Monday, January 25, 1999 Published at 16:58 GMT
Watchdog to attack Channel 5
The BSC doesn't like what Channel 5 is giving viewers
The Broadcasting Standards Commission is to criticise Channel 5 for its policy of showing erotic programmes late at night.
The watchdog's chairman Lady Howe is expected to condemn the channel's use of sexually explicit material for its own sake on free-to-air television in a statement on Thursday.
She will add such material should only be shown on subscription channels, with explicit scenes on mainstream services restricted to documentaries and drama "within a dramatic or informative context".
The Commission will uphold complaints against the series Hot Lines and Compromising Situations. But while it can adjudicate on complaints against all broadcasters, it is powerless to take action against the channel.
A spokesman said: "Recent research by the BSC shows people are less concerned about sex on television if it is justified within a dramatic or informative context."
No power to ban shows
But while the watchdog can bark - it cannot bite. The BSC has no power to ban such broadcasts or impose any other sanctions over broadcasters.
In Channel 5's case, that job falls to the Independent Television Commission.
A Channel 5 spokesman called the expected ruling "extraordinary", adding it was in step with guidelines laid down by the ITC.
He said: "We have to take notice of this, but they do not have the power to ban this. It is for the ITC and they have not got any problem with our late night schedule.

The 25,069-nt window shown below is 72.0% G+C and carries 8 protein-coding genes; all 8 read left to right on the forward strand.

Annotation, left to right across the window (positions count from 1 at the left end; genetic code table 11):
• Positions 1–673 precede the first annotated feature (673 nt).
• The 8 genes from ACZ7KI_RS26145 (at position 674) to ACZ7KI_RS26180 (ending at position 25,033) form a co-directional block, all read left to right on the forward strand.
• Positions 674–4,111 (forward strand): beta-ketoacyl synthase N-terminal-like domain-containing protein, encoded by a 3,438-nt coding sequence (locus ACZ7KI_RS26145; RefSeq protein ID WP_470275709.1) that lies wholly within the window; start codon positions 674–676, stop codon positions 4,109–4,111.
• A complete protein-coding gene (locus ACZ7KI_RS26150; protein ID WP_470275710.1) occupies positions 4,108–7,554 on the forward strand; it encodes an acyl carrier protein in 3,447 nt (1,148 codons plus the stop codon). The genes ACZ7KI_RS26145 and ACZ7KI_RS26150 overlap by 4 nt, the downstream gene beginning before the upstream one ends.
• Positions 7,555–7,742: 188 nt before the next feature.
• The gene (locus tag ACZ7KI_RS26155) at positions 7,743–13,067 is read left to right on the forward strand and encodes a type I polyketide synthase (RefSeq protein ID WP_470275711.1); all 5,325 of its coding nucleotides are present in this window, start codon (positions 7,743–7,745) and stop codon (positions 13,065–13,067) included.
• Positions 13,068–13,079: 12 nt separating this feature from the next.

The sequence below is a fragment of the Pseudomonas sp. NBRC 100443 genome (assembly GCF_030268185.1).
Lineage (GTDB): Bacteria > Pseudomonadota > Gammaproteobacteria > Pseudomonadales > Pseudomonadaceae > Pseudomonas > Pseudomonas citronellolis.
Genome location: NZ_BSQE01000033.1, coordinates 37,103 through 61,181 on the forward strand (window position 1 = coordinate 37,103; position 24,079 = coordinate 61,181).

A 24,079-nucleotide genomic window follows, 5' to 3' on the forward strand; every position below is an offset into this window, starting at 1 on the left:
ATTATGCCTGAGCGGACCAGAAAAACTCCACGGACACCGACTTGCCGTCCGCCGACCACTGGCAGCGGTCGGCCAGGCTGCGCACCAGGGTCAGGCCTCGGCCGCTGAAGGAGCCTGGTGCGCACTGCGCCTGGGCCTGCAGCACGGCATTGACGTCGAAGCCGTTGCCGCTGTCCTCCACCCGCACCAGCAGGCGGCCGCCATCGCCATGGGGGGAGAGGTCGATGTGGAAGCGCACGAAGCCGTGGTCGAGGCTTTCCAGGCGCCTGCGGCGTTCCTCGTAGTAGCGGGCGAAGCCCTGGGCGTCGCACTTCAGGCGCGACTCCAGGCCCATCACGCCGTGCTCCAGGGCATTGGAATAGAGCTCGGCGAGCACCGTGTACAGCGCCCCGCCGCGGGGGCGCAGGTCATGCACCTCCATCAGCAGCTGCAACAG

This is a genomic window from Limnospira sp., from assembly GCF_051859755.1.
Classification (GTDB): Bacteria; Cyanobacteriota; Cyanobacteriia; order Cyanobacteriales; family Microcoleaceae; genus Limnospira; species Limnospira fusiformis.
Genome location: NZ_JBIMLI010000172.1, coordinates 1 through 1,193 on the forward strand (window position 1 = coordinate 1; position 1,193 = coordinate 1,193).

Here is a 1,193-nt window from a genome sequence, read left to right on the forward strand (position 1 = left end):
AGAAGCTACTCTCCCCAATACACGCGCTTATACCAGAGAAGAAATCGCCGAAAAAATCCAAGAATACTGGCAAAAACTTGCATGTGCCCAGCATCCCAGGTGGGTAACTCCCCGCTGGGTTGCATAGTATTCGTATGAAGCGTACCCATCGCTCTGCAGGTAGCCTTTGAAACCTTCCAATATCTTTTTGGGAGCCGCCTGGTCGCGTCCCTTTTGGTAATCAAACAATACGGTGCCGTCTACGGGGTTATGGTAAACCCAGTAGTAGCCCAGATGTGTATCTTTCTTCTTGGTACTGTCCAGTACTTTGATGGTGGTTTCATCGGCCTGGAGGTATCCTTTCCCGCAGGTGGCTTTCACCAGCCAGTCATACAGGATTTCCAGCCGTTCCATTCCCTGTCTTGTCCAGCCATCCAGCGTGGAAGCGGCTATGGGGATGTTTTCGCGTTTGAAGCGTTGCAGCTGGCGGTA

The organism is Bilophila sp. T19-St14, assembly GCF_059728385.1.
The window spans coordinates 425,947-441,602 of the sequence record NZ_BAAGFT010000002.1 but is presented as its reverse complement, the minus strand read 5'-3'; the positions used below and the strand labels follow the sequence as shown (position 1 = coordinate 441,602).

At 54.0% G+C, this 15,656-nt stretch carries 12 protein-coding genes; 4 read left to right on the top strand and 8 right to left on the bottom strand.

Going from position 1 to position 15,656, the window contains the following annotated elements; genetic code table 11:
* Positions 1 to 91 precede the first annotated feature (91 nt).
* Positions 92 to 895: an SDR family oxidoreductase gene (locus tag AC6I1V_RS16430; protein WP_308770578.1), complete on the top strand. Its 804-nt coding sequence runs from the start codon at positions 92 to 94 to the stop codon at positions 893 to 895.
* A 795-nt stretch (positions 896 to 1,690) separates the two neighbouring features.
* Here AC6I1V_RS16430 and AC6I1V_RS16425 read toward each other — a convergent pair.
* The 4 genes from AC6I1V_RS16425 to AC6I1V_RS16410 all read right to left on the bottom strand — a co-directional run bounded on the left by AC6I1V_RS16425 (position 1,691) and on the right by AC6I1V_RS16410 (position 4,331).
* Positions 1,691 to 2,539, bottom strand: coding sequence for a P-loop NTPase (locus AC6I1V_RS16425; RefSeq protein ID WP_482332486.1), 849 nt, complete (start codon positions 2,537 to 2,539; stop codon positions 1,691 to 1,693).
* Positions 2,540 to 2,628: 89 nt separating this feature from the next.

"What the BSC says seems to be clashing with the view of the ITC."
Overlap between regulators
The government is currently looking at how to reform broadcasting regulation with the introduction of digital TV.
The BBC looks after its own fairness, taste and decency issues across all its radio and TV services, while the ITC regulates ITV, Channel 4, Channel 5 and satellite and cable channels. The Radio Authority does the same job for Britain's 200-plus commercial radio stations.
While the BSC can consider the same complaints about all these services, it cannot take the same action as the BBC, ITC or the Radio Authority.
Sir Robin told the Royal Television Society last week: "The current system of a tightly-regulated commercial sector and a self-regulated BBC needs a critical review.
"It is certainly difficult to see the markedly different systems surviving into the digital era when there will be much greater pressure on all free-to-air broadcasters as they fight to hold share of a reducing market.
"The complexity of the BSC position, which can adjudicate on all content complaints but has no regulatory power, will also need to be considered and resolved."
TV and Radio